Fancies from The Folly
An international conference organised by the HERA research project Intoxicating Spaces: The Impact of New Intoxicants on Urban Spaces in Europe, 1600–1850, to be held live via Crowdcast.
Wednesday 27 January 2021
To be beamed live from aboard The Folly virtual coffeehouse on the Thames – a celebrated and slightly notorious floating establishment in seventeenth- and eighteenth-century London – this event will showcase the work and projects of several of the schools with whom we have been collaborating, along with several other guest contributions from storytellers, musicians, and leading experts in the field of intoxicants.
Welcome and introduction from Moll, proprietress of The Folly – the only floating coffee-house in the capital – here to serve your every desire! She explains the best way to serve coffee, why it is so popular, and reveals what to expect if you visit her behind her counter. Brought to life by professional storyteller Olivia Armstrong.
David Courtwright (University of Florida)
A Brief History of Drugs, Drug Sociability, and Drug Policy
Anna Williams (King Edward VII School)
How did Victorian Beliefs about Gender, Class, and Alcohol Dictate Contemporary Female Drinkers’ Experience in Urban Spaces?
Ellen Withington (King Edward VII School)
Exploring the Eighteenth-Century Gin Craze Through Art
Malcolm Russell (Independent Scholar)
Exploring London’s Intoxicating Spaces Through Mudlarking
Break & Musical Interlude
Intoxicant-related music from the early modern period, identified and performed especially by Passamezzo: The Long Vocation (1719), The Trifle (ND), In Praise of Chocolate (1652), Tobacco’s but an Indian Weed (1569), The Coffee House of Newsmonger’s Hall (1672), and The Tobacco Taker’s Song (1669).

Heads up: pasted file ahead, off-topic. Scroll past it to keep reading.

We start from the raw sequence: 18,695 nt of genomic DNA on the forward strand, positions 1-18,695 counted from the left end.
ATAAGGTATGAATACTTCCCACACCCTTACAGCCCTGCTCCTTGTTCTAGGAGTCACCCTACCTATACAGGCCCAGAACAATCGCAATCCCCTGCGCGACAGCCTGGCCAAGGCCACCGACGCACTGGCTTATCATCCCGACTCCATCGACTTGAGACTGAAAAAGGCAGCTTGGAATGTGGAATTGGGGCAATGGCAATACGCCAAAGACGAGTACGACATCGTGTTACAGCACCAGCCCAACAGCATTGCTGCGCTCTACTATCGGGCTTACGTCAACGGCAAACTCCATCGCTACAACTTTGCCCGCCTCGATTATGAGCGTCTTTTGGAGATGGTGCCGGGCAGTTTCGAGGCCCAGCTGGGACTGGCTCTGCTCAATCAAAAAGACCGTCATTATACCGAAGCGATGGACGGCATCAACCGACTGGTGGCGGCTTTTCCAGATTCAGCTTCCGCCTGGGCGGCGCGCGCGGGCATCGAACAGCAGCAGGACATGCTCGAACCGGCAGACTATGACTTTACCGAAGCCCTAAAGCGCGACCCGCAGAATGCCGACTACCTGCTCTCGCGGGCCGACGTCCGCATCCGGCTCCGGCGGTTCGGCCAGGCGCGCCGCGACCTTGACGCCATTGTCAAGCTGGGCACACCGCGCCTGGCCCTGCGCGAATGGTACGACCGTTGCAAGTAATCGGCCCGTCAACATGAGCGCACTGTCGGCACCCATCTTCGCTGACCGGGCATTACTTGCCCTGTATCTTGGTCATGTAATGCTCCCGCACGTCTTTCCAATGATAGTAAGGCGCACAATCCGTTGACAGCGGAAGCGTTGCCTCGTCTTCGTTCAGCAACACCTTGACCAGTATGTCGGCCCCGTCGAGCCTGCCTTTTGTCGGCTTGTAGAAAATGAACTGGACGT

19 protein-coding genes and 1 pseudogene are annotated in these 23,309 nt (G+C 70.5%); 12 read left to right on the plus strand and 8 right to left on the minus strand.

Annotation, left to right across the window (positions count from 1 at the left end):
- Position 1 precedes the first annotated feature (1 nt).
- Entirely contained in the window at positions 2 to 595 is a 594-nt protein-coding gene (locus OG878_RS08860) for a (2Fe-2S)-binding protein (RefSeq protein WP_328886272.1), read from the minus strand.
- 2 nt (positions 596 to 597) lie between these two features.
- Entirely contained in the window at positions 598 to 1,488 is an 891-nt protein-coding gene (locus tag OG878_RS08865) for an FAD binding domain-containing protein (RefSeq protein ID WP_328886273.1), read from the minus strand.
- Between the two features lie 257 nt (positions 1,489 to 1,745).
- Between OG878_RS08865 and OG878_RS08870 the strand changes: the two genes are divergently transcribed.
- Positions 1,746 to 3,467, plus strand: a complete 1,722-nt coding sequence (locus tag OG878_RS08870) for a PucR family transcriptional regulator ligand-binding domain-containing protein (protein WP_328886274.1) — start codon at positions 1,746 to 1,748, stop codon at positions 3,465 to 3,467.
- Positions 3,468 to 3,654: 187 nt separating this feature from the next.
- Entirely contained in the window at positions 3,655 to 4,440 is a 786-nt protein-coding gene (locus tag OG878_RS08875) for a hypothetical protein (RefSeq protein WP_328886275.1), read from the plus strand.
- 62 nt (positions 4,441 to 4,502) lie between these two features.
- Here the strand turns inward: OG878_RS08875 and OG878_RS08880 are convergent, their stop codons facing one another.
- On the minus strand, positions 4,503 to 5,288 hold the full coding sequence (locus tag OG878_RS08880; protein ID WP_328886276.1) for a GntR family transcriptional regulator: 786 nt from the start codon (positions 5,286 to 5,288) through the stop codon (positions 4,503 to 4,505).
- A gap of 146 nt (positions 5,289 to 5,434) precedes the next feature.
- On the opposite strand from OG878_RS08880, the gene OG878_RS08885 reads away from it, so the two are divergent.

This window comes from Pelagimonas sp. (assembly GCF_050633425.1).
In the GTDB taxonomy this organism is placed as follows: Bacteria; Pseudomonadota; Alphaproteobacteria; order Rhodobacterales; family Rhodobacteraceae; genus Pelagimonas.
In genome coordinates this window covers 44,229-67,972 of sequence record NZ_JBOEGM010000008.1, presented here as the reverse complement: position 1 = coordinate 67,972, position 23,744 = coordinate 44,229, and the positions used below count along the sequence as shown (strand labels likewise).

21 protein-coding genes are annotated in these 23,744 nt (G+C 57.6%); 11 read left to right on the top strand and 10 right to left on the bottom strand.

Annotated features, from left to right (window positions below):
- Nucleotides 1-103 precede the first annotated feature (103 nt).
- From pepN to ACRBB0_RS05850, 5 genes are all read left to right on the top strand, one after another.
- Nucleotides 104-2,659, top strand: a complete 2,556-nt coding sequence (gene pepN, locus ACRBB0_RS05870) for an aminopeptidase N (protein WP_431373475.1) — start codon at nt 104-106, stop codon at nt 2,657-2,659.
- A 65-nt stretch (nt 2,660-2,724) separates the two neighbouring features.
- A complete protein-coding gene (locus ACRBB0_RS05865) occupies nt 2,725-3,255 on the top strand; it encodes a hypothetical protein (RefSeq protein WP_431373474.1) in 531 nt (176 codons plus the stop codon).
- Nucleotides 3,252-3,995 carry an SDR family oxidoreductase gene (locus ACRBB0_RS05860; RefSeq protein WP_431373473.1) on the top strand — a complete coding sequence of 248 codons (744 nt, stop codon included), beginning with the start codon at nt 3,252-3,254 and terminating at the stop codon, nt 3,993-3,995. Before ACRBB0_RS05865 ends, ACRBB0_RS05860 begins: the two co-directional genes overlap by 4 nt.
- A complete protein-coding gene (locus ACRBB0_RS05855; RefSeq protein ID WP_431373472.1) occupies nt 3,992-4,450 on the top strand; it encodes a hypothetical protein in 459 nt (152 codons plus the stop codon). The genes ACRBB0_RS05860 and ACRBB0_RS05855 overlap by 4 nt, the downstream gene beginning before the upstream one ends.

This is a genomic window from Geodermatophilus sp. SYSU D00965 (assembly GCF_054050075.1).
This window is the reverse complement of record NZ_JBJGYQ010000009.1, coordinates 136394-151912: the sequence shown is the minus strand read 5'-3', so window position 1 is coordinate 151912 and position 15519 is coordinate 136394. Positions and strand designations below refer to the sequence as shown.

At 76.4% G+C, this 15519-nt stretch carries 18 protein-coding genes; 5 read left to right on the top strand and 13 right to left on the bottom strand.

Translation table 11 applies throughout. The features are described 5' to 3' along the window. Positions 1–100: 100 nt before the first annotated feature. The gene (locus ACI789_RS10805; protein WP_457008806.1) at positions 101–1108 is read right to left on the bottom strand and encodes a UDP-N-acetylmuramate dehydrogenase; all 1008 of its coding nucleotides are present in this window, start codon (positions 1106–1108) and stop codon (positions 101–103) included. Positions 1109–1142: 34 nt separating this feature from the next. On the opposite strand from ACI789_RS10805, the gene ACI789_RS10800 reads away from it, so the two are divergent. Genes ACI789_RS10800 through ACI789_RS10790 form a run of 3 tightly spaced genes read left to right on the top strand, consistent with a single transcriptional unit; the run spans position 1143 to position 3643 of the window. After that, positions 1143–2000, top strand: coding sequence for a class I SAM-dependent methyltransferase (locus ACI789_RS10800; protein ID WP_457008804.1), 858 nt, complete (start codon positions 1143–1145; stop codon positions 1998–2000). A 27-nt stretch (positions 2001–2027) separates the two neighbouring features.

Edvin Kiselman & Freja Stålberg (Nacka Gymnasium)
Companies, Trade, and New Intoxicants
Joshua Wahlstedt Gyllensvärd & Sebastian Aura (Nacka Gymnasium)
Gustavia, Swedish Colonies, Slavery, and New Intoxicants
Tor Mörk, Emil Persson, Felix Mårtensson (Nacka Gymnasium)
The Welfare State and Sugar
Fabian Holdar Sahlin, Daniel Akhter Lundholm, & Elvin Eliasson (Nacka Gymnasium)
Cafe Culture in Sweden, Confectioners, and Coffee Bans
Jonas Molander, Dennis Elfströ, & Lydia Bennarsten (Nacka Gymnasium)
Cookbooks in Sweden: The Example of Cajsa Warg’s Book
Coffee and Cocoa En Route to Consumers: An Interactive Map
Altes Gymnasium, Oldenburg
A Time-Traveller’s Diary
Thank You and Goodbye!
About Your Hosts
The proprietor of The Folly is Moll, a fictional character brought to life by professional storyteller Olivia Armstrong, inspired by the real-life figure of Moll King. Real name Elizabeth Adkins, she was the proprietor of King’s Coffeehouse in Covent Garden, which opened with her husband Tom in 1720. Described by one observer as a ‘rude shed’, King’s was a notorious establishment closely associated with drunkenness, brawls, and prostitution; significantly, in this etching Moll dispenses a measure of spirits rather than a sobering dish of coffee. She’s said to have slept in an attic above the premises, accessible only by a ladder which she pulled up behind herself. British Museum (CC BY-NC-SA 4.0)
‘Little Will’ was a beloved waiter from The Turk’s Head coffeehouse in Exchange Alley, from which he is on secondment for the purposes of today’s event. As well as his celebrated skill in slinging coffee, he was a notorious political gossip and rumour-monger. British Museum (CC BY-NC-SA 4.0)